Great New Books in the Humanities

Empress of the East

Date: December 5, 2017

A discussion of Leslie Peirce’s new book, Empress of the East, the life story of Roxelana (Hurrem in Turkish), beloved concubine of Suleyman the Magnificent and the only queen the Ottomans ever knew. Challenging the persistent view that Roxelana’s scheming undermined the empire, the book argues that the changes she and Suleyman wrought instead strengthened the dynastic regime. Roxelana’s most consequential accomplishment was the aggrandizement of the imperial harem’s political stature. The book hopes to move the history of sixteenth-century women rulers eastward, geographically beyond what the traditional narrative tells us about female power. The panel brings perspectives from outside the empire as well as from later Ottoman times.

Lale Can
Assistant Professor of History, City College, CUNY

Leslie Peirce
Silver Professor of History, NYU

Jane Tylus
Professor of Italian, Comparative Literature, NYU

Larry Wolff
Silver Professor of History, NYU

Event Location:
NYU Center for the Humanities
20 Cooper Square
New York, NY
10003
United States


When Modern Men Became Feminists

Date: November 7, 2017

A panel discussion of the men's engagement with women's rights from the early 20th century on, with New York Times columnist Gail Collins and biographers Christoph Irmscher and Brooke Kroeger. Panelists will also discuss Brooke Kroeger's new book The Suffragents: How Women Used Men to Get the Vote. Co-sponsored by the Arther L. Carter Journalism Institute, Yale University Press, and SUNY Press.

Gail Collins
New York Times columnist
Author, When Everything Changed: The Amazing Story of American Women from 1960 to the Present
Author, America's Women: 400 Years of Dolls, Drudges, Helpmates and Heroines

Christoph Irmscher
Author, Max Eastman: A Life
Provost Professor in English and George F. Getz Jr. Professor, Indiana University

Brooke Kroeger
Author, The Suffragents: How Women Used Men to Get the Vote
Professor, NYU Arther L. Carter Journalism Institute

Event Location:
NYU Arthur L. Carter Journalism Institute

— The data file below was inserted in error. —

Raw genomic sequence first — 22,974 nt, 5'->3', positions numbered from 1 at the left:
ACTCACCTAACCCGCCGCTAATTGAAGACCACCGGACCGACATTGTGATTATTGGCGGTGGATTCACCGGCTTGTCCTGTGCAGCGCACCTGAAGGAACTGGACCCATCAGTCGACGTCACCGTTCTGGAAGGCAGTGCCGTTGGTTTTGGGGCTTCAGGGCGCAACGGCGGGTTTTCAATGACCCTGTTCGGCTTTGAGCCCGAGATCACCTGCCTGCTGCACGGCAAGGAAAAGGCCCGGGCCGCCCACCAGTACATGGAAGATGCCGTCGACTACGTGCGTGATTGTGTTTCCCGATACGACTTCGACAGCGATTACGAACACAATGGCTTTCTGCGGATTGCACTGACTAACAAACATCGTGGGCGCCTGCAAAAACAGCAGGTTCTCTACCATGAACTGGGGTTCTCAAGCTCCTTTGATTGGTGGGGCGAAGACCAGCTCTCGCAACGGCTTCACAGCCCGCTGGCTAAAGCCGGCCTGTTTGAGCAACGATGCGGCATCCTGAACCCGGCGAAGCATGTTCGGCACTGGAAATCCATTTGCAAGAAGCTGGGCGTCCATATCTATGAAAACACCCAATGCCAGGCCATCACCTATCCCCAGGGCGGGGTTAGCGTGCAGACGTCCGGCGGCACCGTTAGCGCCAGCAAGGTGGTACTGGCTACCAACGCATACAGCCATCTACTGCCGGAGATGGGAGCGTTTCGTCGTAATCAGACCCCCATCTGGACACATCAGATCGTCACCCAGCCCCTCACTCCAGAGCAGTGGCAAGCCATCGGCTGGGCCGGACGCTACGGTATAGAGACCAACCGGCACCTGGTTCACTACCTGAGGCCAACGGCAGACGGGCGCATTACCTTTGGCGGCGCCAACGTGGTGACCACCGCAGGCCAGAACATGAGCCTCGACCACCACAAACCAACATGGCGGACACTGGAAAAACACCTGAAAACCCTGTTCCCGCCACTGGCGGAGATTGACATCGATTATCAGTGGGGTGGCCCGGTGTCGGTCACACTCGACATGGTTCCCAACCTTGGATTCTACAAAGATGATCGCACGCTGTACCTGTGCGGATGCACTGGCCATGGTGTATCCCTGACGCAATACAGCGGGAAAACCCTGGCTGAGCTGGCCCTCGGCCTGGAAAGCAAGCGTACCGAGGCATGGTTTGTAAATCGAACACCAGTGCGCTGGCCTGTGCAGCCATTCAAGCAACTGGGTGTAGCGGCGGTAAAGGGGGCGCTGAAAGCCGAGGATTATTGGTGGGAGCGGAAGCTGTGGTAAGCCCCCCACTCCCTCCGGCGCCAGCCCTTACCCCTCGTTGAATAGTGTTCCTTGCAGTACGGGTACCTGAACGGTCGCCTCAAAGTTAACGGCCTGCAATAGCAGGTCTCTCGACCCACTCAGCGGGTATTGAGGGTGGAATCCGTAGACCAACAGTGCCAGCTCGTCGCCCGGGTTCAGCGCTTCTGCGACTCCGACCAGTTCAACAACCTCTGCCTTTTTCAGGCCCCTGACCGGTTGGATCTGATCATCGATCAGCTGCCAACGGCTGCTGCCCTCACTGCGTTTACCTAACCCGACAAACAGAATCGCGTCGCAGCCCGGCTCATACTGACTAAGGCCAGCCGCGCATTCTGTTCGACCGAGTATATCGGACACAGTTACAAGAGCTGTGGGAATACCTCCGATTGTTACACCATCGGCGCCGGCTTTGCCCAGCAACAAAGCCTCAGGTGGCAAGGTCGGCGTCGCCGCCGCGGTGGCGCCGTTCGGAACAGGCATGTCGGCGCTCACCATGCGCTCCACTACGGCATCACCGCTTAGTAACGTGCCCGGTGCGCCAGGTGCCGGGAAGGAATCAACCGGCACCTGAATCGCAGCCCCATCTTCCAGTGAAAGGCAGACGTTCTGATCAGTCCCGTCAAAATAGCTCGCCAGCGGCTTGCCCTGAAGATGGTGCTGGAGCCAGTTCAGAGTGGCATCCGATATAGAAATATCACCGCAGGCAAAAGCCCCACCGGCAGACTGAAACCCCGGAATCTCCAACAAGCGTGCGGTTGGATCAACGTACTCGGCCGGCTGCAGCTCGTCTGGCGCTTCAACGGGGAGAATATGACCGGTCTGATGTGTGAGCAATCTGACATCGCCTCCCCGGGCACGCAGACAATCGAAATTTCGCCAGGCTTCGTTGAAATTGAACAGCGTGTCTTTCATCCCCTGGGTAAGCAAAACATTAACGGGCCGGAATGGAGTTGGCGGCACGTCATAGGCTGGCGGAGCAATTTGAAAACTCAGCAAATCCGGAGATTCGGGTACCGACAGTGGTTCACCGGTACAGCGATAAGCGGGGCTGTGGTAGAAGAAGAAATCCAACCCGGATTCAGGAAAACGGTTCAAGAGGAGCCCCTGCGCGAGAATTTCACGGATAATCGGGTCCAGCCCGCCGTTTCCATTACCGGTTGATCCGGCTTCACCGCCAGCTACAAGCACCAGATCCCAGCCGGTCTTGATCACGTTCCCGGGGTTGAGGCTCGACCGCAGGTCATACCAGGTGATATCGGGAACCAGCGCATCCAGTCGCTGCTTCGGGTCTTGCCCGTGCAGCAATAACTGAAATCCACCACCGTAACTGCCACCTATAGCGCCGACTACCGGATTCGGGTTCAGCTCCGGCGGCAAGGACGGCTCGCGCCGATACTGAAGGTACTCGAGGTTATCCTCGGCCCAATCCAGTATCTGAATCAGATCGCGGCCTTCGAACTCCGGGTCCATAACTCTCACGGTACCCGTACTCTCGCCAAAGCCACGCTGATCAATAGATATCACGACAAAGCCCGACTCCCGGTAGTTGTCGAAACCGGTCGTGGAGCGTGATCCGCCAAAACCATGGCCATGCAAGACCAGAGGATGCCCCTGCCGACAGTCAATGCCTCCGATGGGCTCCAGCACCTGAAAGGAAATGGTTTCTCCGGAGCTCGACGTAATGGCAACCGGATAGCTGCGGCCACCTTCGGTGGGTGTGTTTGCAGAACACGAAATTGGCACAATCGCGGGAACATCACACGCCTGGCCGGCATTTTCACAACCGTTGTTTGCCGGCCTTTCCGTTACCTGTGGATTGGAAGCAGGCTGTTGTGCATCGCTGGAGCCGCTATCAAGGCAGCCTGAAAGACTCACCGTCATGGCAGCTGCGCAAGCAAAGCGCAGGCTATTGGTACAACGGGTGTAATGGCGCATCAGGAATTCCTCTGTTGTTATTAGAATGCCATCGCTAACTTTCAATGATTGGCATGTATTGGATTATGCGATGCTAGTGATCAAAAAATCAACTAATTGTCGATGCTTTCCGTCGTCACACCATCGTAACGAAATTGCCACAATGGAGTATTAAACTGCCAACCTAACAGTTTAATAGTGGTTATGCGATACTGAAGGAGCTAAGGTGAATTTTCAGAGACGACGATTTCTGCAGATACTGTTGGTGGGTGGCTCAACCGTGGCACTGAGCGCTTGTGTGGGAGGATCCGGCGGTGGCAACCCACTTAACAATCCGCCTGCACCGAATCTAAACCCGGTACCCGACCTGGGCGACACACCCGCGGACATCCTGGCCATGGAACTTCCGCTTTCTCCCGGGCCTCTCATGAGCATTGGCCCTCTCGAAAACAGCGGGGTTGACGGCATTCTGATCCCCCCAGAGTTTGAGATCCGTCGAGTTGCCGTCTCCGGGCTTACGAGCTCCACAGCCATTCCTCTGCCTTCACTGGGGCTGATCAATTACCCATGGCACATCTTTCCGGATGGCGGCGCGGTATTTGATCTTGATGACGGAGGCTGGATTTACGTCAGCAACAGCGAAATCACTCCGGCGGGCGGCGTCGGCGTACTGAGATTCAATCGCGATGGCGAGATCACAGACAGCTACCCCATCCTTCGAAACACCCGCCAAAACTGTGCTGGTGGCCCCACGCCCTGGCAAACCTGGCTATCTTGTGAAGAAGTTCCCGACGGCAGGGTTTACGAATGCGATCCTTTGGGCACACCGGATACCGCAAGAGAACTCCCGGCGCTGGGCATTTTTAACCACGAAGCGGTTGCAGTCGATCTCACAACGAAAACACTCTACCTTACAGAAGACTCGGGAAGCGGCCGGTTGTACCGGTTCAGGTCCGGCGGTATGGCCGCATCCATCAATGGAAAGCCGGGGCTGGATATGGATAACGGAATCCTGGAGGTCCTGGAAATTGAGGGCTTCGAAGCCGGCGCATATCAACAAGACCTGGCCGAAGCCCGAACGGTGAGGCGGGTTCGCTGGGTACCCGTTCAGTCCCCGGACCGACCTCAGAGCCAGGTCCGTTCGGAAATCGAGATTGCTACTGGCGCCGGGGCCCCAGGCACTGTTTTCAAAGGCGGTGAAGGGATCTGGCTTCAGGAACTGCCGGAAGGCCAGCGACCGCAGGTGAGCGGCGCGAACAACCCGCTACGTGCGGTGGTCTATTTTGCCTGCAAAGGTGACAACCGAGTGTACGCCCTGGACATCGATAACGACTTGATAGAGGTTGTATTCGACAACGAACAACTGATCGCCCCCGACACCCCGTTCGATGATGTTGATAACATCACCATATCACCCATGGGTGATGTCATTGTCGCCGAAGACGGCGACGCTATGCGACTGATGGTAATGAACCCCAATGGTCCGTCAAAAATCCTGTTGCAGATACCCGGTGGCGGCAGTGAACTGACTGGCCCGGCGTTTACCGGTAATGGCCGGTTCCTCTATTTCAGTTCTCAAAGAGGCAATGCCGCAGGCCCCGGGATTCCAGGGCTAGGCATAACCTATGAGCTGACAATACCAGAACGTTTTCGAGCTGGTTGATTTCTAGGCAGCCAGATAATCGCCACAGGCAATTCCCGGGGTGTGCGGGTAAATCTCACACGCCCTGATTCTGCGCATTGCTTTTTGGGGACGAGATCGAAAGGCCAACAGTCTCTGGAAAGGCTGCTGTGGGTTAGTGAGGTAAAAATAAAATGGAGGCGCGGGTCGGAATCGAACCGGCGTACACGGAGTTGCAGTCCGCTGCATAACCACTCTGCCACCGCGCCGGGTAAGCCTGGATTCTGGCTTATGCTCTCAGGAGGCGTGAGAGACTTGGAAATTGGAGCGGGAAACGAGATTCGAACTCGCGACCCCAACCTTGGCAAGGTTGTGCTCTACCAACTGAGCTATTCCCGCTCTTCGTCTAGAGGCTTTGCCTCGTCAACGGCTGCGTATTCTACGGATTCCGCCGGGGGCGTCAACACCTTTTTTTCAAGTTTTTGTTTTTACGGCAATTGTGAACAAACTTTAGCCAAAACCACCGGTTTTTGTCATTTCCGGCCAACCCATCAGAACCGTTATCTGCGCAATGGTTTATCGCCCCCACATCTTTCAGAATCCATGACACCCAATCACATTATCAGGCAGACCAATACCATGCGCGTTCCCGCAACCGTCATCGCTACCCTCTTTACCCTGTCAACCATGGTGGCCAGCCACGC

20 Cooper Square
New York, NY
10003


The Great Woman Singer: Gender and Voice in Puerto Rican Music

Date: October 17, 2017

Join us for a panel discussion of Licia Fiol-Matta's new book, The Great Woman Singer: Gender and Voice in Puerto Rican Music. Panelists will engage the book's central concept of "the thinking voice" as a practice of listening, discussing voice as a "full emptiness": a performed gap out of sync with gender and genre. Co-sponsored by the Department of Spanish & Portuguese.

Licia Fiol-Matta
Professor, Spanish & Portuguese, NYU

Gayatri Gopinath
Associate Professor of Social & Cultural Analysis, NYU

Jack Halberstam
Professor of Gender Studies and English, Columbia University

Fred Moten
Professor of Performance Studies, NYU

Rubén Ríos Ávila
Professor of Spanish & Portuguese, NYU

Alexandra Vazquez
Associate Professor of Performance Studies, NYU

Event Location:
NYU Center for the Humanities
20 Cooper Square
New York, NY
10003
United States


Cultivation and Catastrophe: The Lyric Ecology of Modern Black Literature

Date: October 10, 2017

Join us for a panel discussion of Sonya Posmentier's new book, Cultivation and Catastrophe: The Lyric Ecology of Modern Black Literature. Going against the grain of scholarship that has situated modern black diasporic agency largely in metropolitan sites, the book traces a black literary history of environmental and social disaster while exploring the possibilities and limits of poetry as an archive for black modern culture in its many forms. Panelists will discuss the significance of black poetry for theories of modern lyric, as well as for conversations about environmental change and crisis.

Brent Edwards
Professor of English and Comparative Literature, Columbia University

Tao Leigh Goffe
Assistant Professor and Faculty Fellow of Social and Cultural Analysis, NYU

Sonya Posmentier
Assistant Professor of English, NYU

Evie Shockley
Associate Professor of English, Rutgers University

Event Location:
NYU Center for the Humanities
20 Cooper Square
New York, NY
10003
United States


Theorizing Sound Writing

Date: May 2, 2017

What promise does sound knowledge hold for cultural analysis? How might we not only write sound but sound theory differently? In addressing these concerns, the authors in Theorizing Sound Writing also make an intervention into the ethics of academic knowledge, one in which listening is the first step not only in translating sound into words, but in compassionate scholarship. As a method of inquiry, both listening and sound writing expand not only what is known but also how we come to know (and be) as public intellectuals and artisans of sounded, vibrating worlds.

Participants include:

  • Deborah Kapchan — Associate Professor of Performance Studies, New York University
  • J. Martin Daughtry — Associate Professor of Music, New York University
  • Carol Muller — Professor of Music, University of Pennsylvania
  • Tomie Hahn — Associate Professor of Performance Ethnology; Director, Center for Deep Listening, Rensselaer Polytechnic Institute
  • Alex Waterman — Musician; Scholar; Author

Event Location:
NYU Center for the Humanities
20 Cooper Square
New York, NY
10003
United States